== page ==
Lace bugs are present throughout Illinois, feeding on a variety of plant types. Lace bugs are not generally considered a significant ornamental pest, as they don't usually inflict direct harm to plants. However, high populations can reduce the aesthetic appearance of certain plants. Lace bugs feed on a variety of trees and shrubs, including azalea, basswood, cotoneaster, hawthorn, linden, oak, rhododendron, and sycamore. Herbaceous plants that are susceptible to lace bugs include aster, chrysanthemum, and scabiosa. The major plant-feeding lace bug species include Stephanitis spp. and Corythuca spp. Stephanitis spp. are primarily pests of broad-leaved evergreens, whereas Corythuca spp. are pests of deciduous trees and shrubs.
Lace bugs feed on the undersides of leaves; using their piercing–sucking mouthparts, they withdraw plant sap from individual leaf cells, causing leaves to appear stippled and bleached. Damage is similar to that caused by spider mites and leafhoppers; however, lace bugs leave black, tar-spot-like droplets of excrement on leaf undersides. The presence of this black excrement distinguishes lace bugs from spider mites and/or leafhoppers. Very high lace bug populations and extensive feeding may reduce plant vigor, depending on age and size, creating undue stress that increases susceptibility to other insects and/or diseases.
Adult lace bugs are very distinguishable and quite attractive. They have lacy, clear, shiny wings that are held flat over the body. The adults are 1/8 to 1/4 inch long (3 to 8 mm). They tend not to fly but move sideways instead when disturbed.
Female lace bugs lay between 20 to 50 eggs underneath leaves, placing them primarily alongside leaf veins. The eggs are black and shaped like a wine flask. Eggs hatch into shiny black nymphs with spines. Nymphs undergo five instar stages before reaching adulthood. Shed skins on leaf undersides are evidence of nymphs that have transformed into adults. It takes about 30 days to go from egg to adult.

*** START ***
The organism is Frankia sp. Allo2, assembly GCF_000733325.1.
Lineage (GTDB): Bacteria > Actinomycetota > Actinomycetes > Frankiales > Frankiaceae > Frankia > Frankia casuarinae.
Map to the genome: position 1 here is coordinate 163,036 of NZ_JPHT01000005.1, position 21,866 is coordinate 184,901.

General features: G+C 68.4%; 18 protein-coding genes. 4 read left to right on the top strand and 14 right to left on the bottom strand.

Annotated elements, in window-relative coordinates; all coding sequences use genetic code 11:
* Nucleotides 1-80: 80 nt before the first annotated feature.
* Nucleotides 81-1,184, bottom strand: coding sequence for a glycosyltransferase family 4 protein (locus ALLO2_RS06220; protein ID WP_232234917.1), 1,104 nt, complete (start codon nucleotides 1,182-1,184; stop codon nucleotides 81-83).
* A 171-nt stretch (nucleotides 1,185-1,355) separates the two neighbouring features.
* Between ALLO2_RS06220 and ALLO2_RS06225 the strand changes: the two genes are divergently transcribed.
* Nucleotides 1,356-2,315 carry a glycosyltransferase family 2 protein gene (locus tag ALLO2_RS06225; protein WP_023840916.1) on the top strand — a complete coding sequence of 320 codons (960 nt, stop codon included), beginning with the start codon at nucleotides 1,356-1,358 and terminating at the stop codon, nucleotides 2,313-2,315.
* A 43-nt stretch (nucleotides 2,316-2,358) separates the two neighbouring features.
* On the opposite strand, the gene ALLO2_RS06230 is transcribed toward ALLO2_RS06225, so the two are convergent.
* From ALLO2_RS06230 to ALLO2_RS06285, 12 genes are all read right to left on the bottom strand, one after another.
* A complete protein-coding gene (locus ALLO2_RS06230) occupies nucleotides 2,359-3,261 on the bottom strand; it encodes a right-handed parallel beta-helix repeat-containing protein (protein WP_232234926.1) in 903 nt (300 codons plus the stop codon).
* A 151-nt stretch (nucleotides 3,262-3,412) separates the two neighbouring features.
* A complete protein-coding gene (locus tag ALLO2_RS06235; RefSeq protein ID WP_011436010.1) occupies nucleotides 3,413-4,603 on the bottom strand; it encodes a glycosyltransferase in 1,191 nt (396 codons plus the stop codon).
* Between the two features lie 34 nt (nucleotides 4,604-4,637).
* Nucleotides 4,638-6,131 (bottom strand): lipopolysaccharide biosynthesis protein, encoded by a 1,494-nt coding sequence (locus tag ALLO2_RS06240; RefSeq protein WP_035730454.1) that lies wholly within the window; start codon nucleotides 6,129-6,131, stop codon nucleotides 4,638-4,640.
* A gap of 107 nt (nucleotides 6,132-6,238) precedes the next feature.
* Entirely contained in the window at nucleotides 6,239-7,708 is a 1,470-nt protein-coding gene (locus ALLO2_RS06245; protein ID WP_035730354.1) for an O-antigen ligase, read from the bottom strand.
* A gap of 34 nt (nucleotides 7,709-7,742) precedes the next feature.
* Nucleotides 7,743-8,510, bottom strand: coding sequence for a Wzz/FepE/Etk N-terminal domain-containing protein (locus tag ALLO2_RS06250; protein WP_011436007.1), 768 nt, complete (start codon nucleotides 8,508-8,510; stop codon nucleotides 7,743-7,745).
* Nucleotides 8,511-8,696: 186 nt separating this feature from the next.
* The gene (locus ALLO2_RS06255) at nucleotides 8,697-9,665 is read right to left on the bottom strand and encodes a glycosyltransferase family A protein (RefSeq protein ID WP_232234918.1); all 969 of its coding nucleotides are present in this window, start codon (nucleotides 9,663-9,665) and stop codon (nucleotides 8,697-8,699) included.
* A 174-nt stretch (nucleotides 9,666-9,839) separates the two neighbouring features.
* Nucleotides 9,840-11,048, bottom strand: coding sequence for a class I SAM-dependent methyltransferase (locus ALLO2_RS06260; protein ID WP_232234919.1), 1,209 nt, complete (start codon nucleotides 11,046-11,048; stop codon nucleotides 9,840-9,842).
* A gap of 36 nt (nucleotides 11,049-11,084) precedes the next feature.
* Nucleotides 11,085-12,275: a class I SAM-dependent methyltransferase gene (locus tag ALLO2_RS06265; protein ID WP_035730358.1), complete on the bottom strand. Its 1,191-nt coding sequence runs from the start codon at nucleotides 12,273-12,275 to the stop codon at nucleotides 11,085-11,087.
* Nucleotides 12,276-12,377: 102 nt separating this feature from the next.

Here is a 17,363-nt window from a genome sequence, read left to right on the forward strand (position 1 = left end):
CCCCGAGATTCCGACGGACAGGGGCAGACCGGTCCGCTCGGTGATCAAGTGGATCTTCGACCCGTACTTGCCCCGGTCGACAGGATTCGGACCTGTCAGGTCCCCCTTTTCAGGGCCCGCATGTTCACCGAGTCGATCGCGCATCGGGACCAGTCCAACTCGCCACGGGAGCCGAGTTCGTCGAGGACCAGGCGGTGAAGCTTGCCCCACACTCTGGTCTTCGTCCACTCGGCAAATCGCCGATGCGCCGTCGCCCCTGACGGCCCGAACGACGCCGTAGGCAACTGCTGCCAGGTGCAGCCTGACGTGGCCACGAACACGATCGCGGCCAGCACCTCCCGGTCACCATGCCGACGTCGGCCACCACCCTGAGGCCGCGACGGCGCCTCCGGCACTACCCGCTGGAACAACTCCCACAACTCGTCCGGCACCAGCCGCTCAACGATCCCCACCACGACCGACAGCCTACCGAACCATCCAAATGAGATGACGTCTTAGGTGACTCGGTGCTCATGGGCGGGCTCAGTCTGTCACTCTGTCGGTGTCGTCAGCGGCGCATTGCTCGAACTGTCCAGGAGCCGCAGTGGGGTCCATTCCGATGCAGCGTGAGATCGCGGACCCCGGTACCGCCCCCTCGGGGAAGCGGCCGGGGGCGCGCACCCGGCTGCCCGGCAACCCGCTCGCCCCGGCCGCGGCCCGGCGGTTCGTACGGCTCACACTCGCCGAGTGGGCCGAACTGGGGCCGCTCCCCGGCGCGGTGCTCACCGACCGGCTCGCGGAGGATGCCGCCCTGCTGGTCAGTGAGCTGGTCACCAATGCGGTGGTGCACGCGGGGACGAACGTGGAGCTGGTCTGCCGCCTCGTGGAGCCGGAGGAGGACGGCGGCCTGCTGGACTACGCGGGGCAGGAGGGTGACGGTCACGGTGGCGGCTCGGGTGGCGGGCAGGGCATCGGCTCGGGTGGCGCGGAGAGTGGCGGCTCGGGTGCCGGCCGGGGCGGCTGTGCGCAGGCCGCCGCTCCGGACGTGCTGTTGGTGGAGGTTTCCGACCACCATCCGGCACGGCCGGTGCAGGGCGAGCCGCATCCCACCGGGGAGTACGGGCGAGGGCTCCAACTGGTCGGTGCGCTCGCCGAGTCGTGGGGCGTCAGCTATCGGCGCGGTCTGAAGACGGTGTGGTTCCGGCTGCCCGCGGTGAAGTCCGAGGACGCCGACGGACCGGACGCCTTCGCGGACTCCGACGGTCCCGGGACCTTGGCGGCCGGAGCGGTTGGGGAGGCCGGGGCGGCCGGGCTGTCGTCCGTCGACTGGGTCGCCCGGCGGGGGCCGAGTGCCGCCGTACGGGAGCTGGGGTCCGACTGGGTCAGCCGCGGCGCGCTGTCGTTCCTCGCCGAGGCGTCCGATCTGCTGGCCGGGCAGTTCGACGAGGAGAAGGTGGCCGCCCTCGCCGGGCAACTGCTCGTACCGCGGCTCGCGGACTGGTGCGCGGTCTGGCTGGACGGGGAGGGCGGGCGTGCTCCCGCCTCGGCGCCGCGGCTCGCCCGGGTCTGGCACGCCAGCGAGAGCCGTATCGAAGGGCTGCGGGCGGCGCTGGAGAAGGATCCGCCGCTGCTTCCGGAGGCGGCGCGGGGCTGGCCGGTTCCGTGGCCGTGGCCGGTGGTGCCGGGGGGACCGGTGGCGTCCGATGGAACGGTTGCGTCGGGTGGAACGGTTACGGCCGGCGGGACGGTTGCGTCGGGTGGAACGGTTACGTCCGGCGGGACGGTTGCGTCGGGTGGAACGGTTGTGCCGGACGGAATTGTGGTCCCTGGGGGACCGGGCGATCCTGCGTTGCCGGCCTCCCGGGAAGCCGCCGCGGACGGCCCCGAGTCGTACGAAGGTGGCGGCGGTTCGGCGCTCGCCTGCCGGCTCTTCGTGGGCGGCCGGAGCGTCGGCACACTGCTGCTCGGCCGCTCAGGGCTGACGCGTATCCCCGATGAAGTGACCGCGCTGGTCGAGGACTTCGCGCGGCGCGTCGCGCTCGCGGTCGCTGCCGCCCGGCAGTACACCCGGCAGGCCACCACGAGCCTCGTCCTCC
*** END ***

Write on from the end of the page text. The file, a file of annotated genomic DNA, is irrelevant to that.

Lace bugs may have as many as three generations per year in portions of Illinois. Stephanitis spp. overwinter as eggs that are cemented onto leaves, whereas Corythuca spp. overwinter as adults in bark crevices and branch crotches. Adult activity begins in the spring when leaves unfold.
Lace bugs tend to occur in higher numbers on plants such as rhododendrons and azaleas that are located in sunny areas, rather than on plants in shady locations.
Control is generally not a concern, as lace bugs are susceptible to an array of natural enemies, including predators such as green lacewings, plant bugs, assassin bugs, minute pirate bugs, spiders, and predatory mites. If feasible, washing lace bugs off plants with a hard stream of water may be effective. In addition, this practice preserves existing natural enemies. If necessary, pest-control materials–including acephate (Orthene), carbaryl (Sevin), cyfluthrin (Tempo), and insecticidal soap–may be useful in managing lace bugs. Because they reside on the undersides of leaves, thorough coverage on leaf undersides is essential.